To Flu Shot or Not to Flu Shot?

To Flu Shot or Not to Flu Shot?

November 4th, 2016 — Martinson Agency LLC — Chaska, MN

Flu shots and other vaccinations have been sources of perpetual controversy throughout the past several years, which might make it difficult to decide whether you should get one.

Some individuals have been led to believe there are significant adverse effects associated with the flu shot, but many of these ideas have been proven to be falsehoods by the academic and medical communities. First, keep in mind that the flu is a very dangerous virus that can even kill people in some situations, and the symptoms can last between three and seven days.

Harvard University’s Medical School states someone cannot contract the flu from the shot despite what some may believe. The idea that the flu shot is not necessary for otherwise healthy individuals, or that the vaccination is made with harmful and dangerous chemicals, is completely false.

The U.S. Centers for Disease Control and Prevention, the government entity devoted to population health management, mentions that no one should wait until the flu season is in full swing to get a vaccination, as it will spread quickly. Flu season typically begins between October and November, then becomes more active in December and January, peaking in February. It is worth noting that these periods will vary by region.

Getting vaccinated at a clinic, pharmacy or primary care physician’s office in mid- to late-October is recommended, and shots should be administered every year. The CDC states all healthy Americans need to be vaccinated even if they are not fearful of their own health.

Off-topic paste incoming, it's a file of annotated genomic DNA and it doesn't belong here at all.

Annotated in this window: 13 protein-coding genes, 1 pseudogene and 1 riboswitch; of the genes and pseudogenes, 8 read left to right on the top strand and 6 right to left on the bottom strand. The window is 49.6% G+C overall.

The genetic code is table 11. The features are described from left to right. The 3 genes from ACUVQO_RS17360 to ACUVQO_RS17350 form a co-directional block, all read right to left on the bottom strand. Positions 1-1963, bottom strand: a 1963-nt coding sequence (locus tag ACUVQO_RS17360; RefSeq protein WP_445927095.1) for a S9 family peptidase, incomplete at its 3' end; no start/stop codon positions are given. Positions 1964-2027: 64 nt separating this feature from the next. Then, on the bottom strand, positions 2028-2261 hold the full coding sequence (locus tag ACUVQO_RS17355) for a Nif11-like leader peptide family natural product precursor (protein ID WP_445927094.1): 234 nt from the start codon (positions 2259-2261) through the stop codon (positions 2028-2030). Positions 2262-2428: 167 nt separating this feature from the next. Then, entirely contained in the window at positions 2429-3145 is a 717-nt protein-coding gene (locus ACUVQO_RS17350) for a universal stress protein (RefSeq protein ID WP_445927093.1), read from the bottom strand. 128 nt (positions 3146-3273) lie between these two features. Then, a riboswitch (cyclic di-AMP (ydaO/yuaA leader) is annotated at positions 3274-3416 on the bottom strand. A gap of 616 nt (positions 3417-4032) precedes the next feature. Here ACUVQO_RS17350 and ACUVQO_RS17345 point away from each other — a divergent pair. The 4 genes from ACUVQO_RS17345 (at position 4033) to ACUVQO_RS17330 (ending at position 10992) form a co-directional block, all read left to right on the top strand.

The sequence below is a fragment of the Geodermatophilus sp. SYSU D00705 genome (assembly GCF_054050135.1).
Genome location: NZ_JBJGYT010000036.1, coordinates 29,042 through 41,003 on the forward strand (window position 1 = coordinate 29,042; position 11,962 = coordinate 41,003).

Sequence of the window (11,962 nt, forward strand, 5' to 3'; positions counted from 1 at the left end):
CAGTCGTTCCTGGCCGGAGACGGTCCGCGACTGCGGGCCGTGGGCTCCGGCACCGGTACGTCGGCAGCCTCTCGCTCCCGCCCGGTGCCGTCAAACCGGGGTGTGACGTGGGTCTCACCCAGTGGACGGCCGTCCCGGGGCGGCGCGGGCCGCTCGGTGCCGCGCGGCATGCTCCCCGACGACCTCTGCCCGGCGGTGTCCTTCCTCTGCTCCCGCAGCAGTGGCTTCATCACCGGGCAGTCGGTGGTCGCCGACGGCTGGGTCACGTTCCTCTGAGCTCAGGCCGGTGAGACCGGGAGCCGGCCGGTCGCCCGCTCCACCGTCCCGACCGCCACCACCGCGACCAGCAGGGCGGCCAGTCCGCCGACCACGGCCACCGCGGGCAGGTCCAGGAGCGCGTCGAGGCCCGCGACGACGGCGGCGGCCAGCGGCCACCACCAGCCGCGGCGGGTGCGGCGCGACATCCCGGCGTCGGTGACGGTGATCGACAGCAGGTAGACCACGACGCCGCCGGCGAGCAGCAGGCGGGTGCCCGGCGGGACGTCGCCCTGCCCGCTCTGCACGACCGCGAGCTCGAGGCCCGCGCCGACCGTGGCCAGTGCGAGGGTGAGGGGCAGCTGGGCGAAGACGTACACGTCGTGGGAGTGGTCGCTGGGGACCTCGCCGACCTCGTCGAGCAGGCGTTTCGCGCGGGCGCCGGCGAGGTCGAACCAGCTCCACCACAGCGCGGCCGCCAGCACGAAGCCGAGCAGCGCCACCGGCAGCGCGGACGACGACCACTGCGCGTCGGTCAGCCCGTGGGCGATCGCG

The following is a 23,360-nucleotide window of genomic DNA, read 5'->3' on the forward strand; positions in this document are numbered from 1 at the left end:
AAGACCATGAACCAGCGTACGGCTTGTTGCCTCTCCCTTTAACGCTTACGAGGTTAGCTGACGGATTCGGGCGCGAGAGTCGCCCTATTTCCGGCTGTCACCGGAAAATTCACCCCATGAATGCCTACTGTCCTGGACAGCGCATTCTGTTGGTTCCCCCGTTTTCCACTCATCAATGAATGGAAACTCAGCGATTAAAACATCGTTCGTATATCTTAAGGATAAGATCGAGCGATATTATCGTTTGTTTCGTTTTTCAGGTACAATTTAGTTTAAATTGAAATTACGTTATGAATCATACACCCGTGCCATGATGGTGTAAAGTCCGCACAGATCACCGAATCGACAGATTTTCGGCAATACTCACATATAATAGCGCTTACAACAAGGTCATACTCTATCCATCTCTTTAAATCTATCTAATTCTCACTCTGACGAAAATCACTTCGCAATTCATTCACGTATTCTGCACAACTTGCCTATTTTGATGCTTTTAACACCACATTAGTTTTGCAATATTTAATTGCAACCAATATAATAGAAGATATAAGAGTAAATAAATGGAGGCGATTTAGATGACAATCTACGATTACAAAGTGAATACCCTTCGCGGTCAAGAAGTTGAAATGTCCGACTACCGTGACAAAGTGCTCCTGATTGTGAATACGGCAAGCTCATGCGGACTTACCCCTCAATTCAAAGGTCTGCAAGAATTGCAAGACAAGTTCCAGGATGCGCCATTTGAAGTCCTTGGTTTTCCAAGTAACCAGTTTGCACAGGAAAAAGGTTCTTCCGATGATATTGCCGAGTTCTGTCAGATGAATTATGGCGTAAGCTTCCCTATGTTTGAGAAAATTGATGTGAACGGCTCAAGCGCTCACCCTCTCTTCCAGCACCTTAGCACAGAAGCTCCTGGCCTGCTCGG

Another government office, the U.S. Department of Health and Human Services, affirms one of the biggest reasons why all individuals need to get their flu vaccination is to leverage something called “herd immunity.”

In short, this term describes a community getting vaccinated to prevent the flu – as well as other diseases and illnesses – from spreading throughout their area and impacting individuals who are more susceptible to severe symptoms, including children and the elderly.

Ensuring Safe Use 

The CDC does note some flu shots will not be safe for certain individuals, typically young children, pregnant women, individuals who suffer from chronic health problems and people who have certain allergies. If you are not sure whether you are fit to take the flu vaccine, consult with your primary care physician to find out for certain.

Now, it is worth noting the flu can be extremely dangerous if you do have underlying health conditions. If your primary care physician decides you should not get vaccinated this flu season, take care to protect your health and avoid the prospect of contracting the sickness. This can be done by washing your hands every time you go outside, avoiding touching your face, not going into public areas when an outbreak occurs and more.

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